In Richard Deitsch’s weekly media column at SI.com, ESPN’s Adam Schefter fields questions about why he decided to publish photos Jason Pierre-Paul’s medical charts, rather than simply report that the Giants DE had his right index finger amputated after a fireworks accident. His answer, roughly: if you can prove a report is true, why wouldn’t you?
Schefter and ESPN were the subjects of criticism for publishing the hospital records, even though as a reporter he’s not liable for any medical-privacy violations. (The Miami hospital has promised an “aggressive” investigation into who leaked the records.) But in his interview with SI.com, Schefter says he didn’t give it a second thought:
“This was a public figure and franchise player involved in a widely speculated accident with potential criminal behavior in which there was a cone of secrecy that surrounded him for five days that not even his own team could crack...[I]n a day and age in which pictures and videos tell stories and confirm facts, in which sources and their motives are routinely questioned, and in which reporters strive to be as accurate as possible, this was the ultimate supporting proof.
“In trying to be thorough and accurate, we delivered that news as soon as possible with the supporting proof if it happened. To me, that’s just doing my job”
I agree, reservedly: this was a matter of huge public interest, and any good reporter’s first instinct should be to share firsthand documentation unless legally constrained. But I’m not sure that Schefter gained enough in publishing those images to offset the risk of getting his source in trouble. Schefter’s accuracy is generally unimpeachable (even if his motives are worth parsing): if he had said Pierre-Paul’s finger needed amputation, everyone would have believed it. And he would have been proven correct in due time. A straight report would have made him first, correct, and wouldn’t have implicated anyone in illegally capturing and sharing hospital records.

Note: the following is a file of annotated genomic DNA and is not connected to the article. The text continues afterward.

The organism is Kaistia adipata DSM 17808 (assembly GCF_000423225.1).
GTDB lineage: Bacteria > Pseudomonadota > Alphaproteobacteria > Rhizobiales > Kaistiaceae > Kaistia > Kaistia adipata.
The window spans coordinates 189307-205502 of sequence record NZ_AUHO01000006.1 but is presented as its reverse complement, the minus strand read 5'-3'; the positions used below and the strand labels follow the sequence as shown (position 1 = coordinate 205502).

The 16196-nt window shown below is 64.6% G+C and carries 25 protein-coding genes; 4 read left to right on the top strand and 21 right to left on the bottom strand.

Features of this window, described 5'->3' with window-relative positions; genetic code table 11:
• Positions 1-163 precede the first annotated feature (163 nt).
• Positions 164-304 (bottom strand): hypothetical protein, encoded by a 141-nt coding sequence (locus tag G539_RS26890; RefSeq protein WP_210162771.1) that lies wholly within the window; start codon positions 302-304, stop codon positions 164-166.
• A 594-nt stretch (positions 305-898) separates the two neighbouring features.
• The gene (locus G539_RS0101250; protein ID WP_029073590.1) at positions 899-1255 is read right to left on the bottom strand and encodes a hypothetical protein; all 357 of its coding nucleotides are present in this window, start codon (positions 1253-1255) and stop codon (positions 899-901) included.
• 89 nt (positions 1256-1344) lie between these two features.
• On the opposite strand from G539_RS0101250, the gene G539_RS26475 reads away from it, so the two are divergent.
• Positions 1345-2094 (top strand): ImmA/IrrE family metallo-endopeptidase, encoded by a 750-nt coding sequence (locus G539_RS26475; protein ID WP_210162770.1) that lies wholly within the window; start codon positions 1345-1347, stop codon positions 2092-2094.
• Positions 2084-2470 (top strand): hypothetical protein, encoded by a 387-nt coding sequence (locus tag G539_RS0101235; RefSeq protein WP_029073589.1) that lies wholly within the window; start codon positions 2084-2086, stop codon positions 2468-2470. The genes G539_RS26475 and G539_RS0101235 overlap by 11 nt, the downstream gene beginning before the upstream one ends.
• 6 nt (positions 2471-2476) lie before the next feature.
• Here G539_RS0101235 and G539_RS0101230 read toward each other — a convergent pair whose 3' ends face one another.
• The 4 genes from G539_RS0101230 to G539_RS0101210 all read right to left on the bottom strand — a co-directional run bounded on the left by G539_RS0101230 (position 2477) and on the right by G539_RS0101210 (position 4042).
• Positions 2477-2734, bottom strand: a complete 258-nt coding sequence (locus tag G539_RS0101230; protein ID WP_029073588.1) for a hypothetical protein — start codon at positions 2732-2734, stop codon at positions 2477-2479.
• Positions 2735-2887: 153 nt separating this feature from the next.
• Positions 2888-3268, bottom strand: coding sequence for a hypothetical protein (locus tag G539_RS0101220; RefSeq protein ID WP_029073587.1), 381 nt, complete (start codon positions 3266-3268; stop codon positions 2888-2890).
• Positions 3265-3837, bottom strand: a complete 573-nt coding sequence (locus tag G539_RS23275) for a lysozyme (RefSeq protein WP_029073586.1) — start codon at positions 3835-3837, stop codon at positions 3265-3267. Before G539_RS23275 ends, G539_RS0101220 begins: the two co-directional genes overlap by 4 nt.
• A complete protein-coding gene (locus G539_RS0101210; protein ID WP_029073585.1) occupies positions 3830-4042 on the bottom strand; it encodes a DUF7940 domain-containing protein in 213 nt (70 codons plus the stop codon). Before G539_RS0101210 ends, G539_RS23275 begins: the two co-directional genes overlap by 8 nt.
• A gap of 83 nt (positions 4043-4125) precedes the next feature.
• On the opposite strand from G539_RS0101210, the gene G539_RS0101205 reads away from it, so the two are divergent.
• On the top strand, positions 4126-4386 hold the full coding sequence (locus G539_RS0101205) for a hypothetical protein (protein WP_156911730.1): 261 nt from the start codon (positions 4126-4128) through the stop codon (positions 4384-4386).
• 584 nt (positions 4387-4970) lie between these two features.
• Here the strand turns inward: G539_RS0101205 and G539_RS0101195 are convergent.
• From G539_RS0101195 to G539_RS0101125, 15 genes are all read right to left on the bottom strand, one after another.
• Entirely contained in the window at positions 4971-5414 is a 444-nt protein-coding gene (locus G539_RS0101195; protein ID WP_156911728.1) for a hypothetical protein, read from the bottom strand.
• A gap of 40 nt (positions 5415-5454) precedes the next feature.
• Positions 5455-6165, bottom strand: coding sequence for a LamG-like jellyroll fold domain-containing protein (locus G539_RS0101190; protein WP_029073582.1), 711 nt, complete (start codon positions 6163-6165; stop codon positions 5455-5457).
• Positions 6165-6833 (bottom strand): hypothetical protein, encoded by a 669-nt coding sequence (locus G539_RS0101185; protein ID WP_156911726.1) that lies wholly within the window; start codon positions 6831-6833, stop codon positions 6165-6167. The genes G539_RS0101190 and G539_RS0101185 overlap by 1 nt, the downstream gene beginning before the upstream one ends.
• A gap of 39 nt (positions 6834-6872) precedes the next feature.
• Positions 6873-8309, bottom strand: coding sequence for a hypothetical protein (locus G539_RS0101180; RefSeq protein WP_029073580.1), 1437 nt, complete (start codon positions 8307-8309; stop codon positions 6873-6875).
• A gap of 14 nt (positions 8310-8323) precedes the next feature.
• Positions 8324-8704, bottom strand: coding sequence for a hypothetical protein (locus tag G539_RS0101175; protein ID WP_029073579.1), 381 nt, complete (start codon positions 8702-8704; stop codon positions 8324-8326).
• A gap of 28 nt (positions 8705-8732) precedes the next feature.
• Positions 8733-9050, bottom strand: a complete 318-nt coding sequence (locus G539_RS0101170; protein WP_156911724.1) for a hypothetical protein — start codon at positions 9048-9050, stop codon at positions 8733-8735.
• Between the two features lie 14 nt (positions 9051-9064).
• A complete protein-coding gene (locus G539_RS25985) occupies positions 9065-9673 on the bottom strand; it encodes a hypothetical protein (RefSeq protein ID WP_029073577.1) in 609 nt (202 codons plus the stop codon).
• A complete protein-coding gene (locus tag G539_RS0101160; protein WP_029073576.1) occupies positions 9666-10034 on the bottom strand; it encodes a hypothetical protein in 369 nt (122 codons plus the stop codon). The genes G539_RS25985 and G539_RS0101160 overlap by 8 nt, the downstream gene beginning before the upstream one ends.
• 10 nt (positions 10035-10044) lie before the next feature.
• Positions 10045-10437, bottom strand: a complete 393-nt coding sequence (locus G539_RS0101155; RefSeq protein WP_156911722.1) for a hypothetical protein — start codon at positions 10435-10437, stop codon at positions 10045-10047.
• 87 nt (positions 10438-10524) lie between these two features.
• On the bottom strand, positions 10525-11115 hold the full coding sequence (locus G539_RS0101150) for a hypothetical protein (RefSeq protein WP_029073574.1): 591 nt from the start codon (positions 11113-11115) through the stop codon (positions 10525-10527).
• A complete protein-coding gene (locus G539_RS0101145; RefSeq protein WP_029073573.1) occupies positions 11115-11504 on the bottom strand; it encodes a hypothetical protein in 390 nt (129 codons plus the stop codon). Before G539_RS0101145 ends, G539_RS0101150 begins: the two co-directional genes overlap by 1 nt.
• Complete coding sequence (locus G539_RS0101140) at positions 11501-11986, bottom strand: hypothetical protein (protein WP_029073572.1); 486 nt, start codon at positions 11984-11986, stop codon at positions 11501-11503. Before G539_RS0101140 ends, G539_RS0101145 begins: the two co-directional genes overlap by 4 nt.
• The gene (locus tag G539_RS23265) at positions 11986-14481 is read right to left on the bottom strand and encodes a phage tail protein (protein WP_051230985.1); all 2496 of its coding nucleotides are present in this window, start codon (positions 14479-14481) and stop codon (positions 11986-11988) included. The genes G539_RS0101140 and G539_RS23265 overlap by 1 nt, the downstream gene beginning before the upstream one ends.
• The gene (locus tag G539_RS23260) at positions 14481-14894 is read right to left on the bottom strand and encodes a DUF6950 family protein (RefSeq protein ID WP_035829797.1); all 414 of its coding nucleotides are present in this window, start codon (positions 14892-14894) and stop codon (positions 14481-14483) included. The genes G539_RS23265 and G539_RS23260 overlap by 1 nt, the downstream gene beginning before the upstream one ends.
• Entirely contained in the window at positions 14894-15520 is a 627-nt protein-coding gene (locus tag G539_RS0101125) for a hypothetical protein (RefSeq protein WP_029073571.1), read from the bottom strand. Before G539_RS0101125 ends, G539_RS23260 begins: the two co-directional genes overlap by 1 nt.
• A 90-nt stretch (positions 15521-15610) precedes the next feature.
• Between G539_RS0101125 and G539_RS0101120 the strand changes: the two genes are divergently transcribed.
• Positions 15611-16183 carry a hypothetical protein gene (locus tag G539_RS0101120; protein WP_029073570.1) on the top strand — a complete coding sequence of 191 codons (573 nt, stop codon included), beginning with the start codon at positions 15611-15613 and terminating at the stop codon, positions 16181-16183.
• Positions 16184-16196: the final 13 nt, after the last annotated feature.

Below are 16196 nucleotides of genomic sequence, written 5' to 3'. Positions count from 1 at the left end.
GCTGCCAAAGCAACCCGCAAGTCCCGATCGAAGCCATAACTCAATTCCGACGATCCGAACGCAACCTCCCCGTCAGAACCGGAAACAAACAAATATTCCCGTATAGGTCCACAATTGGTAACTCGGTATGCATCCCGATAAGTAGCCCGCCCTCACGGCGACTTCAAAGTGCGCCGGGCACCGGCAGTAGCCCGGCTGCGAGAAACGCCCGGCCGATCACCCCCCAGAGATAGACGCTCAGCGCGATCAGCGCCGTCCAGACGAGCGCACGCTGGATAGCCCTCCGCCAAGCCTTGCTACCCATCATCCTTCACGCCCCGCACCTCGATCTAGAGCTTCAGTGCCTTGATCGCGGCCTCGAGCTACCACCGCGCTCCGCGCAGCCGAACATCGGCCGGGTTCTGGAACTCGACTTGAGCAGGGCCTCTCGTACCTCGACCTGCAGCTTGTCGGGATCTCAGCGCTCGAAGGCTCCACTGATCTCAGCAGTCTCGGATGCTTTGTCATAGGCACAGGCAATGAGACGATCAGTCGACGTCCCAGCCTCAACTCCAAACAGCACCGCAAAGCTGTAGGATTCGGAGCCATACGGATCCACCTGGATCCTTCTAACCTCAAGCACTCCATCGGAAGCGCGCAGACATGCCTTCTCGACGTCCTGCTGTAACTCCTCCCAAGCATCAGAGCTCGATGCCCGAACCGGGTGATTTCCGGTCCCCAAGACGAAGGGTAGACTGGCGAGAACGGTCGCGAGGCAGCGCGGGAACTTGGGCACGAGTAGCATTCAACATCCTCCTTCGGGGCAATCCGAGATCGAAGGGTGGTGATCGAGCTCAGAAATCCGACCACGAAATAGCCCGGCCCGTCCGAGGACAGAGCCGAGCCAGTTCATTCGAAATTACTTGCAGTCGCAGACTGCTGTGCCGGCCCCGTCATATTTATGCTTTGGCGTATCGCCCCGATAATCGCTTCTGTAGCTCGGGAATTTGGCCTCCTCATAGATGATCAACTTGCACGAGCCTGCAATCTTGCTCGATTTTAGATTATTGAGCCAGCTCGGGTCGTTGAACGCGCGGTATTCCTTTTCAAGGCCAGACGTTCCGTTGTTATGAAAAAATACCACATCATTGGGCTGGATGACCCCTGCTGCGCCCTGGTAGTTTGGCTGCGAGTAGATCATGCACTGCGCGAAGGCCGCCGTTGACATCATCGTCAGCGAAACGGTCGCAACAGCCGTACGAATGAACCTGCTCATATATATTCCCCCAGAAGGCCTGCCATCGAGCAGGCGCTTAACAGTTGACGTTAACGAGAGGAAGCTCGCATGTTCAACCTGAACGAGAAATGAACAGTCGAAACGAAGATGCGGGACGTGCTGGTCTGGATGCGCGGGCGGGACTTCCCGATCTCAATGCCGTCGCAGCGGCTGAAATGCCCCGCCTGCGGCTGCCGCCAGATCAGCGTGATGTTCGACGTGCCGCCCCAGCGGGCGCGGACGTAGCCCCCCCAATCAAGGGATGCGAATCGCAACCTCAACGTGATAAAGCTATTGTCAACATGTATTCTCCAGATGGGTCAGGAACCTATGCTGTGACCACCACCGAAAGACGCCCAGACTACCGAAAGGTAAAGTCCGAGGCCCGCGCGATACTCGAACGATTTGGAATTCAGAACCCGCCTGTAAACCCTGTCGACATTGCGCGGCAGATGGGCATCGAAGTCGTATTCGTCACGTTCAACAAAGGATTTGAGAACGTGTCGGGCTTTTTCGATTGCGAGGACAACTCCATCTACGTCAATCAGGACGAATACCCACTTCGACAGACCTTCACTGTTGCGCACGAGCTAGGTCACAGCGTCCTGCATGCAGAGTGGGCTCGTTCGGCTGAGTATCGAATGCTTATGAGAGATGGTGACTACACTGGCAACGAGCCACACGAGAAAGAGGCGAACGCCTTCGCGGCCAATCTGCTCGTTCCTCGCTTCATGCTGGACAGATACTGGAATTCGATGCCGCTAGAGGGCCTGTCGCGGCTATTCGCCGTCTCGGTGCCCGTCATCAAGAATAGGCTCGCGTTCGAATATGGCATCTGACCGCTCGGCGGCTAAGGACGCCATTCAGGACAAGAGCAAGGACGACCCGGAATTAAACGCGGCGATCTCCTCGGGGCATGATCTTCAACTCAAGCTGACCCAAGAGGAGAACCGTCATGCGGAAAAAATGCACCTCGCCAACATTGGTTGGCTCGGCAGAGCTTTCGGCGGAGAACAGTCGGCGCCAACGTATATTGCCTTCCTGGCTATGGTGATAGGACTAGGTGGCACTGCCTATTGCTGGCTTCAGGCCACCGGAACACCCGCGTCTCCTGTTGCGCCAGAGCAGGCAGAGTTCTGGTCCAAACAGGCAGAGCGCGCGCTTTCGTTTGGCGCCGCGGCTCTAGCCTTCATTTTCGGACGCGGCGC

It is interesting to note that in this interview, Schefter makes clear that his source sought him out and not the other way around. “I never once requested a single image from anyone at any time,” Schefter said. “The images came to me.” It’s cold to say, but this is a source that he won’t need in the future and doesn’t have to protect now.
(For what it’s worth, we were told by an administrator at a different hospital that you don’t need to log in to the specific patient’s records to pull up the day’s operating room-schedule, the first image Schefter tweeted; and the second image was a hard copy that doesn’t require logging in at all. The administrator believes it will be “almost impossible” to figure out who took the pictures and sent them to Schefter.)
Also newsworthy is Schefter’s implication that he tweeted out the medical records without running it by ESPN editors or lawyers. He doesn’t outright say that, but it’s clear that his one partial regret is going rogue:
I know news organizations are not governed by HIPAA laws, but in hindsight I could and should have done even more here due to the sensitivity of the situation. We’ve got a great group of editors and production staff, and I could have leaned on them even more. ESPN has trusted me on any number of stories over the years, and granted me great latitude, fortunately. Sometimes in the fast-paced news world we live in, it’s easy to forget you should lean on the knowledge and experience of the people surrounding you. They’re always there for everything, but especially stories like this. On this one, there should have been even more discussion than there was due to the sensitivity of the story; that’s on me.
That ESPN.com later ran a story featuring the images of the records makes me think ESPN’s lawyers would have supported their initial publication, but it’s possible they just knew it was too late to close that particular barn door.
I think we would have published Pierre-Paul’s records if we had obtained them. I know I would have pushed to do so, but not before consulting with my boss, our lawyers, and some sort of medical expert to make sure a) there’s no further private data encoded in them, and b) they were untraceable back to the source. This is probably going to work out fine for ESPN and for the leaker, but it’s still surprising that Schefter didn’t seek a second opinion before running with it.